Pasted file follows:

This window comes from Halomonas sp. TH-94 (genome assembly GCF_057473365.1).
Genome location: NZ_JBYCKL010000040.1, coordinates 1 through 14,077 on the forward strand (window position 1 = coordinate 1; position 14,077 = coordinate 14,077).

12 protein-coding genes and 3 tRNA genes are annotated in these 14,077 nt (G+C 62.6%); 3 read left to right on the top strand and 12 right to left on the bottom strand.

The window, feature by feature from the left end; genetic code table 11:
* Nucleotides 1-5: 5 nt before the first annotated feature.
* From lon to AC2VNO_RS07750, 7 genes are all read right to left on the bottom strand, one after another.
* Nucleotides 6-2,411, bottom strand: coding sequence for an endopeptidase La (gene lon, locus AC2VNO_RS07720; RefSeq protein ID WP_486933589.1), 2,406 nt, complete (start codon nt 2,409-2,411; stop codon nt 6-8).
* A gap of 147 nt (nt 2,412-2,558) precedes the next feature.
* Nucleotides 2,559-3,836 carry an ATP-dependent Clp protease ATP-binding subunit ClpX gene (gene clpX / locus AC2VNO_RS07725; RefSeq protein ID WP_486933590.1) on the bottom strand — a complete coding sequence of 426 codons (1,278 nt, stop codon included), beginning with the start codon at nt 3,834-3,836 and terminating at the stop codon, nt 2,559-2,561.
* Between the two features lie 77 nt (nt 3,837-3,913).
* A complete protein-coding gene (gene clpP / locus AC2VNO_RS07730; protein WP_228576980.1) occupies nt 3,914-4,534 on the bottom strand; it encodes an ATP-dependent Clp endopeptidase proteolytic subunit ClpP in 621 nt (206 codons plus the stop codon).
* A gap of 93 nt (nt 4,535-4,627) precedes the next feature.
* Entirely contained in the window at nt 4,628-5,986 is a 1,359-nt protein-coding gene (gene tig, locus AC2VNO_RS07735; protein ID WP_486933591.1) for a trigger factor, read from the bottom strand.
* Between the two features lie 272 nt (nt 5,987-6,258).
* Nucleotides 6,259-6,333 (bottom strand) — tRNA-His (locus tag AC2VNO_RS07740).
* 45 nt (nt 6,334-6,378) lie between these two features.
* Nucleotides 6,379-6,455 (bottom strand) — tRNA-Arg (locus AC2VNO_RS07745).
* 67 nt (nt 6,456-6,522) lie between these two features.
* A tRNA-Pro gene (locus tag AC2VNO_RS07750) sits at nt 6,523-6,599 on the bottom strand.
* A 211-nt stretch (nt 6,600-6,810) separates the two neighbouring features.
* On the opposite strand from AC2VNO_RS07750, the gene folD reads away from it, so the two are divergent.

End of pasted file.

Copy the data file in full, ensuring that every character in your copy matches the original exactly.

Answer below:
This window comes from Halomonas sp. TH-94 (genome assembly GCF_057473365.1).
Genome location: NZ_JBYCKL010000040.1, coordinates 1 through 14,077 on the forward strand (window position 1 = coordinate 1; position 14,077 = coordinate 14,077).

12 protein-coding genes and 3 tRNA genes are annotated in these 14,077 nt (G+C 62.6%); 3 read left to right on the top strand and 12 right to left on the bottom strand.

The window, feature by feature from the left end; genetic code table 11:
* Nucleotides 1-5: 5 nt before the first annotated feature.
* From lon to AC2VNO_RS07750, 7 genes are all read right to left on the bottom strand, one after another.
* Nucleotides 6-2,411, bottom strand: coding sequence for an endopeptidase La (gene lon, locus AC2VNO_RS07720; RefSeq protein ID WP_486933589.1), 2,406 nt, complete (start codon nt 2,409-2,411; stop codon nt 6-8).
* A gap of 147 nt (nt 2,412-2,558) precedes the next feature.
* Nucleotides 2,559-3,836 carry an ATP-dependent Clp protease ATP-binding subunit ClpX gene (gene clpX / locus AC2VNO_RS07725; RefSeq protein ID WP_486933590.1) on the bottom strand — a complete coding sequence of 426 codons (1,278 nt, stop codon included), beginning with the start codon at nt 3,834-3,836 and terminating at the stop codon, nt 2,559-2,561.
* Between the two features lie 77 nt (nt 3,837-3,913).
* A complete protein-coding gene (gene clpP / locus AC2VNO_RS07730; protein WP_228576980.1) occupies nt 3,914-4,534 on the bottom strand; it encodes an ATP-dependent Clp endopeptidase proteolytic subunit ClpP in 621 nt (206 codons plus the stop codon).
* A gap of 93 nt (nt 4,535-4,627) precedes the next feature.
* Entirely contained in the window at nt 4,628-5,986 is a 1,359-nt protein-coding gene (gene tig, locus AC2VNO_RS07735; protein ID WP_486933591.1) for a trigger factor, read from the bottom strand.
* Between the two features lie 272 nt (nt 5,987-6,258).
* Nucleotides 6,259-6,333 (bottom strand) — tRNA-His (locus tag AC2VNO_RS07740).
* 45 nt (nt 6,334-6,378) lie between these two features.
* Nucleotides 6,379-6,455 (bottom strand) — tRNA-Arg (locus AC2VNO_RS07745).
* 67 nt (nt 6,456-6,522) lie between these two features.
* A tRNA-Pro gene (locus tag AC2VNO_RS07750) sits at nt 6,523-6,599 on the bottom strand.
* A 211-nt stretch (nt 6,600-6,810) separates the two neighbouring features.
* On the opposite strand from AC2VNO_RS07750, the gene folD reads away from it, so the two are divergent.